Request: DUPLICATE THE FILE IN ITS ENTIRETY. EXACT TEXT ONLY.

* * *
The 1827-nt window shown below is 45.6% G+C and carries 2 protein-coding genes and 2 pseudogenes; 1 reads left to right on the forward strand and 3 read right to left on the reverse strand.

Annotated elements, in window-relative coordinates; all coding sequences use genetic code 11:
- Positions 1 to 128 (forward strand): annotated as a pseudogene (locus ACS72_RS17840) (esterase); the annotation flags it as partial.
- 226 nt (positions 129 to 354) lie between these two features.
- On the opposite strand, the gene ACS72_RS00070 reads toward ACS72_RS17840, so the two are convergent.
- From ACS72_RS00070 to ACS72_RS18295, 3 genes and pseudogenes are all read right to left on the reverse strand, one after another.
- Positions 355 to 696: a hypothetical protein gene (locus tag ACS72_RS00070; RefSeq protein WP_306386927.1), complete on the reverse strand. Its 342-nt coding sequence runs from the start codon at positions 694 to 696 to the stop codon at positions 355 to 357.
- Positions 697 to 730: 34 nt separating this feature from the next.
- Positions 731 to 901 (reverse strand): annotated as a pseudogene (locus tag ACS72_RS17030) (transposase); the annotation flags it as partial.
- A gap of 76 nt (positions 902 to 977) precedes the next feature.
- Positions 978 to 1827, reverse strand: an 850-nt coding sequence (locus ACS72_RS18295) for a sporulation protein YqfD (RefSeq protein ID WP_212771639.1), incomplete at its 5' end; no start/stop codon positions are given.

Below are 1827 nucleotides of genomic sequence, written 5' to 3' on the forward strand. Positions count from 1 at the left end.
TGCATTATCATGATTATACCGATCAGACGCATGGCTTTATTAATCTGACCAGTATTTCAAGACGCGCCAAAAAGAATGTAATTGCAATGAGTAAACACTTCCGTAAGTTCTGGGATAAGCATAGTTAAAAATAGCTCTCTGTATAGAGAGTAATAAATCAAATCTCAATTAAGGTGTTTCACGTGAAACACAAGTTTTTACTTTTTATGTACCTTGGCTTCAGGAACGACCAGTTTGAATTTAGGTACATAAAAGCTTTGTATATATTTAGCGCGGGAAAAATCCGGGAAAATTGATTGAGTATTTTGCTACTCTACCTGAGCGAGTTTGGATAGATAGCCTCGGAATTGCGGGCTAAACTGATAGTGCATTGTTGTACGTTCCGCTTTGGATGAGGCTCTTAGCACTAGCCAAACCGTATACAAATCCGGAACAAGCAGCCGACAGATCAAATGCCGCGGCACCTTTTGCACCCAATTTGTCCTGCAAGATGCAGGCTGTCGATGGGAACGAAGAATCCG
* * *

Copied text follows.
The 1827-nt window shown below is 45.6% G+C and carries 2 protein-coding genes and 2 pseudogenes; 1 reads left to right on the forward strand and 3 read right to left on the reverse strand.

Annotated elements, in window-relative coordinates; all coding sequences use genetic code 11:
- Positions 1 to 128 (forward strand): annotated as a pseudogene (locus ACS72_RS17840) (esterase); the annotation flags it as partial.
- 226 nt (positions 129 to 354) lie between these two features.
- On the opposite strand, the gene ACS72_RS00070 reads toward ACS72_RS17840, so the two are convergent.
- From ACS72_RS00070 to ACS72_RS18295, 3 genes and pseudogenes are all read right to left on the reverse strand, one after another.
- Positions 355 to 696: a hypothetical protein gene (locus tag ACS72_RS00070; RefSeq protein WP_306386927.1), complete on the reverse strand. Its 342-nt coding sequence runs from the start codon at positions 694 to 696 to the stop codon at positions 355 to 357.
- Positions 697 to 730: 34 nt separating this feature from the next.
- Positions 731 to 901 (reverse strand): annotated as a pseudogene (locus tag ACS72_RS17030) (transposase); the annotation flags it as partial.
- A gap of 76 nt (positions 902 to 977) precedes the next feature.
- Positions 978 to 1827, reverse strand: an 850-nt coding sequence (locus ACS72_RS18295) for a sporulation protein YqfD (RefSeq protein ID WP_212771639.1), incomplete at its 5' end; no start/stop codon positions are given.

Below are 1827 nucleotides of genomic sequence, written 5' to 3' on the forward strand. Positions count from 1 at the left end.
TGCATTATCATGATTATACCGATCAGACGCATGGCTTTATTAATCTGACCAGTATTTCAAGACGCGCCAAAAAGAATGTAATTGCAATGAGTAAACACTTCCGTAAGTTCTGGGATAAGCATAGTTAAAAATAGCTCTCTGTATAGAGAGTAATAAATCAAATCTCAATTAAGGTGTTTCACGTGAAACACAAGTTTTTACTTTTTATGTACCTTGGCTTCAGGAACGACCAGTTTGAATTTAGGTACATAAAAGCTTTGTATATATTTAGCGCGGGAAAAATCCGGGAAAATTGATTGAGTATTTTGCTACTCTACCTGAGCGAGTTTGGATAGATAGCCTCGGAATTGCGGGCTAAACTGATAGTGCATTGTTGTACGTTCCGCTTTGGATGAGGCTCTTAGCACTAGCCAAACCGTATACAAATCCGGAACAAGCAGCCGACAGATCAAATGCCGCGGCACCTTTTGCACCCAATTTGTCCTGCAAGATGCAGGCTGTCGATGGGAACGAAGAATCCG